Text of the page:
HHhH

HHhH

The Short Version: “Himmler’s hirn heißt Heydrich” – Himmler’s brain is called Heydrich. In 1942, Reinhard Heydrich was nearly assassinated in Prague.  He died several days later of an infection resulting from said attempt – but what of his assassins? Also, what does it mean to write a novel about people who actually lived?

The Review: This is one of those books that seems like a good idea and, for the most part, comes out okay… but the fact that it comes out just okay is actually a mark of failure, not of success.  What could’ve been a fascinating reflection on literary creation – using both the act of writing a novel and the source material of perhaps the greatest propaganda machine in the history of the world – instead is something muddled and unclear and not even really a novel at all.  In fact, I’d argue that it’s barely a book by the end.

There is, of course, a big ‘thing’ in the literary world of late to deconstruct.  By “of late”, I suppose I mean the last half-century although I guess it has also gone on for far longer… but anyway, I digress.  These days, it isn’t enough to just write a novel – you have to do something else.  How else will you be singled out above the chattering masses of your peers who just, silly saps, wrote a traditional novel?  Best way to do this, of course, is to inject yourself into the story somehow.  Make that narrative voice active instead of omnipotent.  And that’s what Binet does here: he becomes, in a sense, part of the story.

But as a result, the story changes.  It is no longer a story about Heydrich, about the assassins, about World War II – it is a story about writing a story about those things.  And we’re left (or at least I was left) questioning, throughout most of the book, whether or not this was actually fictionalized.  Because while Binet takes great (sometimes over-great) pains to specify where he is making things up (the self-flagellation over even the embellishment of a sentence, let alone the wholesale creation of one, gets tiresome after like the third go-round… on approximately page 15…), he’s mostly telling a true story.  There are well-documented facts.  Or so we’re told.  I take this novel and the apparent research that was done to be mostly true… but should I not?  Should I be ignoring it, treating it as Inglourious Basterds-esque fantasy?  Well, no: Heydrich was in fact nearly killed in the attempt and all of the surrounding facts are true.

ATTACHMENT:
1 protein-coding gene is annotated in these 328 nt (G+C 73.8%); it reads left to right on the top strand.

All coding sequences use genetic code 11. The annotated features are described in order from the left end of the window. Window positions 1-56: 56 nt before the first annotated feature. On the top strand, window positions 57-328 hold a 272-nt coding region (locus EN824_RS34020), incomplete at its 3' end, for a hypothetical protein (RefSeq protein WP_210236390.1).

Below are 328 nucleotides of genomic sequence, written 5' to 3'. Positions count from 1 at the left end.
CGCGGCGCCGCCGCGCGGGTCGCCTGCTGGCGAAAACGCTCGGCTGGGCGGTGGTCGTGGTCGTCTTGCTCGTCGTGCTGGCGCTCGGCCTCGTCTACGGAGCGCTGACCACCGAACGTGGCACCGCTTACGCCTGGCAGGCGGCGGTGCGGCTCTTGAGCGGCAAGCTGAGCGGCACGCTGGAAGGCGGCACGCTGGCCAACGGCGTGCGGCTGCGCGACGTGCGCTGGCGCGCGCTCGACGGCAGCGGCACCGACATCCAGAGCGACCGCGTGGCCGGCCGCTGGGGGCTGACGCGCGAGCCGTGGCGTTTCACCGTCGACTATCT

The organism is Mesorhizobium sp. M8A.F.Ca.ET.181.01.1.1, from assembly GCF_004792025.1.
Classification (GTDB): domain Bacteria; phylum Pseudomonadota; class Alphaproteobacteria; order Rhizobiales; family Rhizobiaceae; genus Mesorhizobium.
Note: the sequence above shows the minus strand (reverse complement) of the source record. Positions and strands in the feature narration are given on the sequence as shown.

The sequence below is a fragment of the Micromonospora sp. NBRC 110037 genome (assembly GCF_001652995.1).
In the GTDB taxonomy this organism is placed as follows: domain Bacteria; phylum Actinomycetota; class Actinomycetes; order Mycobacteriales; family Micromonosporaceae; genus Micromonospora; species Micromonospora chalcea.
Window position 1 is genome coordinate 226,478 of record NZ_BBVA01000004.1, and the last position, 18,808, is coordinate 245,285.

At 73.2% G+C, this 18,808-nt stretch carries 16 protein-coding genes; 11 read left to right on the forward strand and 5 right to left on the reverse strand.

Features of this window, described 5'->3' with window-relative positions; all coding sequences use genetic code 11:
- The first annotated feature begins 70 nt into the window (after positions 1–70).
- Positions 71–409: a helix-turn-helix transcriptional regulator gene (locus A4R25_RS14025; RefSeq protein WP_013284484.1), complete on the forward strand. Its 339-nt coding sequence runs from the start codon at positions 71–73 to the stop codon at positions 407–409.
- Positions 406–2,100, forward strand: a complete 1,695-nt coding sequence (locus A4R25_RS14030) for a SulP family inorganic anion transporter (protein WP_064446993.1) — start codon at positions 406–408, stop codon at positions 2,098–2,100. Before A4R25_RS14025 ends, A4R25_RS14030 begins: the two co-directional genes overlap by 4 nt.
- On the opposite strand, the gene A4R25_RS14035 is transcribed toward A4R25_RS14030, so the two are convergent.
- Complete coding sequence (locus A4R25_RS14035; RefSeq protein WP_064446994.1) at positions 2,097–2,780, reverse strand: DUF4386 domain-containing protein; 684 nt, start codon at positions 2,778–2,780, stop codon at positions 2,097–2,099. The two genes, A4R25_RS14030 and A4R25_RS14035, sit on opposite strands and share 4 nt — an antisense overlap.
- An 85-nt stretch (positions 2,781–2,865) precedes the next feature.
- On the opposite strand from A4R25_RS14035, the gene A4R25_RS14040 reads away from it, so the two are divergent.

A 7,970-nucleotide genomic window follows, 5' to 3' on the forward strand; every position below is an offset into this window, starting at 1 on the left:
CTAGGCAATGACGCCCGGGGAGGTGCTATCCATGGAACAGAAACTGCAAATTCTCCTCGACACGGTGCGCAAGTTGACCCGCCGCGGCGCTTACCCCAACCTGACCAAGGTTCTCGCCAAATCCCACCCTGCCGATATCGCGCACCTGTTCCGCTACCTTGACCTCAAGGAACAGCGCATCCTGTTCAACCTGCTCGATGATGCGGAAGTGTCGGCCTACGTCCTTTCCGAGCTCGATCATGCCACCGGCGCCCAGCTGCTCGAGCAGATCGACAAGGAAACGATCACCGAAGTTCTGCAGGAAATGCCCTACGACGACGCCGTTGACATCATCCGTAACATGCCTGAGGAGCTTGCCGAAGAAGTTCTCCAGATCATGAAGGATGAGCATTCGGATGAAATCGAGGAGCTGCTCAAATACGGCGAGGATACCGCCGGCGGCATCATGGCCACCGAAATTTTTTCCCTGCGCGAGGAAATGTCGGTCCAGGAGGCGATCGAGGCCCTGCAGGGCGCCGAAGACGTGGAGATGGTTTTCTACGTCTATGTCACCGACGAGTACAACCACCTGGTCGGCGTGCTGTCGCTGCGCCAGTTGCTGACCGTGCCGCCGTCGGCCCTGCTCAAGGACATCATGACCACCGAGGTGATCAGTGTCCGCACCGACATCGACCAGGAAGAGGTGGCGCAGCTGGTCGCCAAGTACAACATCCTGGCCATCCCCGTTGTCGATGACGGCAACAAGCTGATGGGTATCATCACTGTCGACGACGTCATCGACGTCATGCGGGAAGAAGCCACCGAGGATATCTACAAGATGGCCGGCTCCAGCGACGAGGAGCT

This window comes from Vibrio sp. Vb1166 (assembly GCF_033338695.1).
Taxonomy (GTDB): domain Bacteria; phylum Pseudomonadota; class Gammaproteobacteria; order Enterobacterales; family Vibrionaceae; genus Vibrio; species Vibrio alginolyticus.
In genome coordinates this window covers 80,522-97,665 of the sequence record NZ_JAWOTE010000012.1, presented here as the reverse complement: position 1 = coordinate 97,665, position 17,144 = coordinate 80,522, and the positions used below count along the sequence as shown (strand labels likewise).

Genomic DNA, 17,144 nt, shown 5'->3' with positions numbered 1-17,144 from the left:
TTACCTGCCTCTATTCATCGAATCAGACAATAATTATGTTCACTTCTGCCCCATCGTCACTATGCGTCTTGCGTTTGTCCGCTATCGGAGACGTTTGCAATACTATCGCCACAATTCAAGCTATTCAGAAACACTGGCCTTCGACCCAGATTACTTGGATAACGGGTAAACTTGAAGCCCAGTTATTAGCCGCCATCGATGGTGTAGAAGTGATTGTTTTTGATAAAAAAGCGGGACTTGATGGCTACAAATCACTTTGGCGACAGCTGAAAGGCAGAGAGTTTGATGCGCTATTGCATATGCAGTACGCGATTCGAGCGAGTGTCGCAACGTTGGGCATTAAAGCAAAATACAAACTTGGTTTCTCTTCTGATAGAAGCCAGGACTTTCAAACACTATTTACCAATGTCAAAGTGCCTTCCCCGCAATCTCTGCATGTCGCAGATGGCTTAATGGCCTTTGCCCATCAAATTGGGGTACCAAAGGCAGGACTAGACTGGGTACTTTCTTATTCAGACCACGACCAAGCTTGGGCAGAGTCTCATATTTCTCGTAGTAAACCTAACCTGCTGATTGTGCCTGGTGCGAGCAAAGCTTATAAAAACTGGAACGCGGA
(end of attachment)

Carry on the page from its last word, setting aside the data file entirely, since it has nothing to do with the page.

So, then, is this narrative historical fiction?  He (Binet) doesn’t change history… so can it be considered that?  No, I’d argue that it can’t – so why, then, is it considered a novel in the first place?  It’s narrative non-fiction with some authorial interjections – unless those authorial interjections are the made-up part.  But, then, the question becomes……… why?  Why do this?  Because, in the end, it is nothing more than irritating.  The extant story packs a marvelous punch – full of good ol’ derring-do and spy adventure, enough to fill several novels!  Hell, he references John le Carré as “the sort of novel I’m not writing” – and my response was “well, then what the hell good is this novel?”

Okay, that’s a bit of an overreaction.  But genuinely, I want to know what’s going on here.  I’m not curious in the “that was fun” way but rather in the “I’m irritated and want to know if that’s valid” way.  Because if this was simply Binet – a first-time author who won several awards and is on the bracket for this year’s ToB – essentially jotting down his feelings, etc, as he researched a narrative-non-fiction piece on Operation Anthropoid… well, to put it bluntly: fuck off!  I don’t care about your whinging that you don’t like the conventions of a novel, where people make up well-played sentences or scenes to fill in gaps where the historical record leaves it open – especially because Binet whinges about this… and then does it anyway.  Or he does it and then says “well, I don’t know if they said that – but I think they would’ve” or something like that, followed by an apology for making things up in the interest of narrative economy.  YOU CANNOT HAVE YOUR CAKE AND EAT IT TOO.

Rating: 2 out of 5.  It is just okay. The writing is sometimes smart, sometimes funny.  It flows quickly due to the small chapters.  I just have an issue with the presentation and I really raged against it during the reading at times.
This having been said, there’s something magnetic about this book.  Perhaps it is the source material – Heydrich is a compelling (….that might be the wrong word….) villain and one you sort of love to hate.  And our heroes are good guys, willing to do what they can – and this is an interesting and undertold part of a crucial piece of history.  So, sure, why not write this book and tell us this story in a new and refreshing way?  But don’t waste my time: tell the story, tell a fictional riff on the story, or tell me YOUR story of writing the story.  Don’t try to mix all three together and think you can get away with it.  Although, judging from the critical reviews… Binet did just that: he got away with it.  So, bully to you, Binet.  But if this wins the ToB (which I have to imagine it will not)…..

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